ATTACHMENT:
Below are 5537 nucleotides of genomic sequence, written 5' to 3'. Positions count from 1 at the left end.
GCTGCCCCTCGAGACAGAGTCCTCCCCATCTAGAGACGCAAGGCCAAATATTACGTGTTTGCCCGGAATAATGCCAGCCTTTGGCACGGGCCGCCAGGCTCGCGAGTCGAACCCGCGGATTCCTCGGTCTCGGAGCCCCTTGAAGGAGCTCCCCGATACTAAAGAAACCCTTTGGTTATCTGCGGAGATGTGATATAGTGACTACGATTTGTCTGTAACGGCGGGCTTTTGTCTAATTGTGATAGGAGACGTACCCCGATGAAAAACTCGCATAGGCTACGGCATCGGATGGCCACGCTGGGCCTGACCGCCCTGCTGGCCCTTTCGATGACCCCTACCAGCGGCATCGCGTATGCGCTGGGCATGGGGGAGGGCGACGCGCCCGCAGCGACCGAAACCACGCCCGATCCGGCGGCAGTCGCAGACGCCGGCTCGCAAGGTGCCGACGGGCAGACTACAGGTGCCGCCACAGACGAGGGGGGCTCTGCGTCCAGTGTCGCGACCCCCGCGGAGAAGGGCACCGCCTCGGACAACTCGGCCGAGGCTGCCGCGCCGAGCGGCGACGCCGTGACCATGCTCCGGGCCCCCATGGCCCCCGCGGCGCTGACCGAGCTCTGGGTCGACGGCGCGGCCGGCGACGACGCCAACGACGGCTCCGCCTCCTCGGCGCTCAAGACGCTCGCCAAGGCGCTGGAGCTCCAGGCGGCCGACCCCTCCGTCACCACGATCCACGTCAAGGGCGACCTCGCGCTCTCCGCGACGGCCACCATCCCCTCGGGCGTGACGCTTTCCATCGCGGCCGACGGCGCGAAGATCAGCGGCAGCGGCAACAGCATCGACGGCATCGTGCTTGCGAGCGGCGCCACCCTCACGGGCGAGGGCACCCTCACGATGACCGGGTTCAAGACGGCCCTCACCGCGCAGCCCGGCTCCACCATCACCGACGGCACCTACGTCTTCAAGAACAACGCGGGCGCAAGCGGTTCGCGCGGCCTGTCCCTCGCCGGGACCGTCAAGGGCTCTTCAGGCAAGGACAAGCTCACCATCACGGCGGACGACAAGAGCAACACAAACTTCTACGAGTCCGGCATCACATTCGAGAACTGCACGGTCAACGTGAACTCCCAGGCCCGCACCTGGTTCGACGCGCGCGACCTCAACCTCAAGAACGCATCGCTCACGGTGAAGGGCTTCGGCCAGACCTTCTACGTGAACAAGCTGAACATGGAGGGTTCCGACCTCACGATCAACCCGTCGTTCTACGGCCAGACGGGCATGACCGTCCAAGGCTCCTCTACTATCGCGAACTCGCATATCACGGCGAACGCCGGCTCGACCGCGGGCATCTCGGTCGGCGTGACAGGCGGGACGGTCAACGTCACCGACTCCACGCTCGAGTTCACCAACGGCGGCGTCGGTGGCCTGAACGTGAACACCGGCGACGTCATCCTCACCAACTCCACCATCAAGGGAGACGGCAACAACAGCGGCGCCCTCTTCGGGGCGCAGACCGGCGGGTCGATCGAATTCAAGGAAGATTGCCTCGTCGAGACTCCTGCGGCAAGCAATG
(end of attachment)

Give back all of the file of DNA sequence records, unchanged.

Below are 5537 nucleotides of genomic sequence, written 5' to 3'. Positions count from 1 at the left end.
GCTGCCCCTCGAGACAGAGTCCTCCCCATCTAGAGACGCAAGGCCAAATATTACGTGTTTGCCCGGAATAATGCCAGCCTTTGGCACGGGCCGCCAGGCTCGCGAGTCGAACCCGCGGATTCCTCGGTCTCGGAGCCCCTTGAAGGAGCTCCCCGATACTAAAGAAACCCTTTGGTTATCTGCGGAGATGTGATATAGTGACTACGATTTGTCTGTAACGGCGGGCTTTTGTCTAATTGTGATAGGAGACGTACCCCGATGAAAAACTCGCATAGGCTACGGCATCGGATGGCCACGCTGGGCCTGACCGCCCTGCTGGCCCTTTCGATGACCCCTACCAGCGGCATCGCGTATGCGCTGGGCATGGGGGAGGGCGACGCGCCCGCAGCGACCGAAACCACGCCCGATCCGGCGGCAGTCGCAGACGCCGGCTCGCAAGGTGCCGACGGGCAGACTACAGGTGCCGCCACAGACGAGGGGGGCTCTGCGTCCAGTGTCGCGACCCCCGCGGAGAAGGGCACCGCCTCGGACAACTCGGCCGAGGCTGCCGCGCCGAGCGGCGACGCCGTGACCATGCTCCGGGCCCCCATGGCCCCCGCGGCGCTGACCGAGCTCTGGGTCGACGGCGCGGCCGGCGACGACGCCAACGACGGCTCCGCCTCCTCGGCGCTCAAGACGCTCGCCAAGGCGCTGGAGCTCCAGGCGGCCGACCCCTCCGTCACCACGATCCACGTCAAGGGCGACCTCGCGCTCTCCGCGACGGCCACCATCCCCTCGGGCGTGACGCTTTCCATCGCGGCCGACGGCGCGAAGATCAGCGGCAGCGGCAACAGCATCGACGGCATCGTGCTTGCGAGCGGCGCCACCCTCACGGGCGAGGGCACCCTCACGATGACCGGGTTCAAGACGGCCCTCACCGCGCAGCCCGGCTCCACCATCACCGACGGCACCTACGTCTTCAAGAACAACGCGGGCGCAAGCGGTTCGCGCGGCCTGTCCCTCGCCGGGACCGTCAAGGGCTCTTCAGGCAAGGACAAGCTCACCATCACGGCGGACGACAAGAGCAACACAAACTTCTACGAGTCCGGCATCACATTCGAGAACTGCACGGTCAACGTGAACTCCCAGGCCCGCACCTGGTTCGACGCGCGCGACCTCAACCTCAAGAACGCATCGCTCACGGTGAAGGGCTTCGGCCAGACCTTCTACGTGAACAAGCTGAACATGGAGGGTTCCGACCTCACGATCAACCCGTCGTTCTACGGCCAGACGGGCATGACCGTCCAAGGCTCCTCTACTATCGCGAACTCGCATATCACGGCGAACGCCGGCTCGACCGCGGGCATCTCGGTCGGCGTGACAGGCGGGACGGTCAACGTCACCGACTCCACGCTCGAGTTCACCAACGGCGGCGTCGGTGGCCTGAACGTGAACACCGGCGACGTCATCCTCACCAACTCCACCATCAAGGGAGACGGCAACAACAGCGGCGCCCTCTTCGGGGCGCAGACCGGCGGGTCGATCGAATTCAAGGAAGATTGCCTCGTCGAGACTCCTGCGGCAAGCAATG